#3: Stand-your-ground laws
Under traditional English common law, one had a duty to retreat, not stand your ground. Deadly force was justified only if no other alternative was possible. One had to retreat, until retreat was no longer possible, before killing an aggressor.
The use of deadly force was justified only in the home, where retreat was not required under the so-called castle doctrine, or the idea that “a man’s home is his castle.” The emergence of a more aggressive view of the right of self-defense in public, standing your ground, emerged slowly in the decades after the Civil War.
#4: Safe storage laws
Although some gun rights advocates attempt to demonize government power, it is important to recognize that one of the most important rights citizens enjoy is the freedom to elect representatives who can enact laws to promote health and public safety. This is the foundation for the idea of ordered liberty. The regulation of gun powder and firearms arises from an exercise of this basic liberty.
In 1786, Boston acted on this legal principle, prohibiting the storage of a loaded firearm in any domestic dwelling in the city. Guns had to be kept unloaded, a practice that made sense since the black powder used in firearms in this period was corrosive. Loaded guns also posed a particular hazard in cases of fire because they might discharge and injure innocent bystanders and those fighting fires.
#5: Loyalty oaths
One of the most common claims one hears in the modern Second Amendment debate is the assertion that the Founders included this provision in the Constitution to make possible a right of revolution. But this claim, too, rests on a serious misunderstanding of the role the right to bear arms played in American constitutional theory.
In fact, the Founders engaged in large-scale disarmament of the civilian population during the American Revolution. The right to bear arms was conditional on swearing a loyalty oath to the government. Individuals who refused to swear such an oath were disarmed.
The notion that the Second Amendment was understood to protect a right to take up arms against the government is absurd. Indeed, the Constitution itself defines such an act as treason.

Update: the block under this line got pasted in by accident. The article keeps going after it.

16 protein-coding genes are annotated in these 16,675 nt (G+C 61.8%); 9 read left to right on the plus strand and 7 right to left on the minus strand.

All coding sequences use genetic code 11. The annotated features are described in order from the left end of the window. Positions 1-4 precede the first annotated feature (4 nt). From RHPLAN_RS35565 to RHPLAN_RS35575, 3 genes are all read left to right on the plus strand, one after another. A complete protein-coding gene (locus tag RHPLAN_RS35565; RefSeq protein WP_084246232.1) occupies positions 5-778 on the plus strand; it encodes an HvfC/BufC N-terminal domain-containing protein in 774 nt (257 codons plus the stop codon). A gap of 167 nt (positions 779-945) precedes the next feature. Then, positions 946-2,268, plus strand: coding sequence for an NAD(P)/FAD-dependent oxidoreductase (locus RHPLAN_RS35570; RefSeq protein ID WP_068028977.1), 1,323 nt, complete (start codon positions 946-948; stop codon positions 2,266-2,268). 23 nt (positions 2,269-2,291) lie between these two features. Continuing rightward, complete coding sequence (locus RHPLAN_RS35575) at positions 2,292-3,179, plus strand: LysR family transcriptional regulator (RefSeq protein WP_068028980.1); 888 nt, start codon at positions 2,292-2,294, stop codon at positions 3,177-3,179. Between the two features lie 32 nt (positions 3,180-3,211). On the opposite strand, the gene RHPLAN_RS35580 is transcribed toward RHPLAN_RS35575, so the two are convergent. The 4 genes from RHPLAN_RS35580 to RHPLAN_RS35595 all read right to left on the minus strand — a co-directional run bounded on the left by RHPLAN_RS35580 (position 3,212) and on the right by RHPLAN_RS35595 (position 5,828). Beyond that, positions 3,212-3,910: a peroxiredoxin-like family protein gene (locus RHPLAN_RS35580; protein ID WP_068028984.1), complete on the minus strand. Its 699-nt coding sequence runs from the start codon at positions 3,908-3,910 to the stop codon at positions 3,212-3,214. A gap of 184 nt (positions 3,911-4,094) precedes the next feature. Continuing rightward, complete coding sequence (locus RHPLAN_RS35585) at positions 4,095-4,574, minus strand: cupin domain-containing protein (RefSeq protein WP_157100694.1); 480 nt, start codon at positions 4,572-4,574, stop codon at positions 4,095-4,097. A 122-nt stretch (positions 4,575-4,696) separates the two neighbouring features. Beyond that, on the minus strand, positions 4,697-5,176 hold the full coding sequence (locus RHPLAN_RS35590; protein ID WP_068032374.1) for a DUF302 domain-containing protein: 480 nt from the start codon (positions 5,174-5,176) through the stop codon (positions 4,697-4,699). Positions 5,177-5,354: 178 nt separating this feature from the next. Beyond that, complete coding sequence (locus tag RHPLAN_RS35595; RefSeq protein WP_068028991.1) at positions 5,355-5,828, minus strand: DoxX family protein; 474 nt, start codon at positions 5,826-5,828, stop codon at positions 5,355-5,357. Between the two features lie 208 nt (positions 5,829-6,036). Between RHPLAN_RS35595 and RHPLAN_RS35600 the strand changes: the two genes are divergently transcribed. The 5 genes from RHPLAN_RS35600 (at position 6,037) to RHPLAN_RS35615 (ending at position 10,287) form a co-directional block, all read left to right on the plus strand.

Gun regulation and gun ownership have always existed side by side in American history. The Second Amendment poses no obstacle to enacting sensible gun laws. The failure to do so is not the Constitution’s fault; it is ours.
The recent easing of the public sector pay cap suggests that the government is beginning to respond to widespread concerns about the social and economic costs of austerity. Yet despite this turn, the proposed rises remain below real-terms inflation. Plus, the need for continued austerity is justified in terms of being “fair” to those who must pay for wage increases as well to as those who will receive them.
Despite increasing opposition, austerity remains a potent force in politics today. This should not surprise us. The modern narrative of austerity has a long cultural history, which we can trace from medieval religious writers to 20th century philosophers.
Part of austerity’s appeal is that it justifies present suffering through the promise of future prosperity. No matter what the arguments against austerity, from past and present economists, the huge cost for public services is somehow seen as a price worth paying. Philip Hammond, chancellor of the exchequer, insists that “we must hold our nerve … and maintain our focus resolutely on the prizes that are so nearly within reach”.
This language is telling. It is part of an ongoing narrative about how restraint and self-denial are good for you. This perceived moral value is not without precedent. Historically, there have been numerous cultural manifestations of austerity that shed light on its enduring appeal and the rhetoric associated with it.